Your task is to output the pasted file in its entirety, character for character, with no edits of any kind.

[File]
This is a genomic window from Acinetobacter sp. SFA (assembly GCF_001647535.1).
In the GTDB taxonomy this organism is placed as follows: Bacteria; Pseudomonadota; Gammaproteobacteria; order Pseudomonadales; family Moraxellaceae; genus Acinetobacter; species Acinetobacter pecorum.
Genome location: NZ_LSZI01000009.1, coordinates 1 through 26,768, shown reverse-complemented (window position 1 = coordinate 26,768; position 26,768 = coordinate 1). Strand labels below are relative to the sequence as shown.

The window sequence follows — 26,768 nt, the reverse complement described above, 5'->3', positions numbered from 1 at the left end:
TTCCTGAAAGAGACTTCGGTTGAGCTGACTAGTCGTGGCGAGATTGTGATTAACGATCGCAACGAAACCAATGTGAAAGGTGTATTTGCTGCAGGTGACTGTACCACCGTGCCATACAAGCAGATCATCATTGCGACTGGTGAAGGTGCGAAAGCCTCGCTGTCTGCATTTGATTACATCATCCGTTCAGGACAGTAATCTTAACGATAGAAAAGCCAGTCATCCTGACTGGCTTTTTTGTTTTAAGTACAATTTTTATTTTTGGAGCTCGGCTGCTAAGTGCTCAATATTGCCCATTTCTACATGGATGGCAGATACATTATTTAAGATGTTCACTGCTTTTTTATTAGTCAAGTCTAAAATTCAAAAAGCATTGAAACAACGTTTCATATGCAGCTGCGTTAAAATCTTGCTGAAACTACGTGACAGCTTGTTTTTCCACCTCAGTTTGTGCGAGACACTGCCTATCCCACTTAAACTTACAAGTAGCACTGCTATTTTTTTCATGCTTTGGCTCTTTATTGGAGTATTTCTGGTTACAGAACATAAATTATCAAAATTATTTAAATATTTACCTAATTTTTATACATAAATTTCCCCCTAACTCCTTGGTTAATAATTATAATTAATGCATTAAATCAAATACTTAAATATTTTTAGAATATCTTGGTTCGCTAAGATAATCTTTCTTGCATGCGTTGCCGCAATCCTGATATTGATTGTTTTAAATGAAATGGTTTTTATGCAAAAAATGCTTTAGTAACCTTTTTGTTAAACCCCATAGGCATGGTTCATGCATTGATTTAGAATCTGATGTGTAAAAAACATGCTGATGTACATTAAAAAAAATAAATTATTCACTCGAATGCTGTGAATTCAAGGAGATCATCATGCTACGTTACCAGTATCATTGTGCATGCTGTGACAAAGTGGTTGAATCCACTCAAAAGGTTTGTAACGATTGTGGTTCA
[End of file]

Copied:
This is a genomic window from Acinetobacter sp. SFA (assembly GCF_001647535.1).
In the GTDB taxonomy this organism is placed as follows: Bacteria; Pseudomonadota; Gammaproteobacteria; order Pseudomonadales; family Moraxellaceae; genus Acinetobacter; species Acinetobacter pecorum.
Genome location: NZ_LSZI01000009.1, coordinates 1 through 26,768, shown reverse-complemented (window position 1 = coordinate 26,768; position 26,768 = coordinate 1). Strand labels below are relative to the sequence as shown.

The window sequence follows — 26,768 nt, the reverse complement described above, 5'->3', positions numbered from 1 at the left end:
TTCCTGAAAGAGACTTCGGTTGAGCTGACTAGTCGTGGCGAGATTGTGATTAACGATCGCAACGAAACCAATGTGAAAGGTGTATTTGCTGCAGGTGACTGTACCACCGTGCCATACAAGCAGATCATCATTGCGACTGGTGAAGGTGCGAAAGCCTCGCTGTCTGCATTTGATTACATCATCCGTTCAGGACAGTAATCTTAACGATAGAAAAGCCAGTCATCCTGACTGGCTTTTTTGTTTTAAGTACAATTTTTATTTTTGGAGCTCGGCTGCTAAGTGCTCAATATTGCCCATTTCTACATGGATGGCAGATACATTATTTAAGATGTTCACTGCTTTTTTATTAGTCAAGTCTAAAATTCAAAAAGCATTGAAACAACGTTTCATATGCAGCTGCGTTAAAATCTTGCTGAAACTACGTGACAGCTTGTTTTTCCACCTCAGTTTGTGCGAGACACTGCCTATCCCACTTAAACTTACAAGTAGCACTGCTATTTTTTTCATGCTTTGGCTCTTTATTGGAGTATTTCTGGTTACAGAACATAAATTATCAAAATTATTTAAATATTTACCTAATTTTTATACATAAATTTCCCCCTAACTCCTTGGTTAATAATTATAATTAATGCATTAAATCAAATACTTAAATATTTTTAGAATATCTTGGTTCGCTAAGATAATCTTTCTTGCATGCGTTGCCGCAATCCTGATATTGATTGTTTTAAATGAAATGGTTTTTATGCAAAAAATGCTTTAGTAACCTTTTTGTTAAACCCCATAGGCATGGTTCATGCATTGATTTAGAATCTGATGTGTAAAAAACATGCTGATGTACATTAAAAAAAATAAATTATTCACTCGAATGCTGTGAATTCAAGGAGATCATCATGCTACGTTACCAGTATCATTGTGCATGCTGTGACAAAGTGGTTGAATCCACTCAAAAGGTTTGTAACGATTGTGGTTCA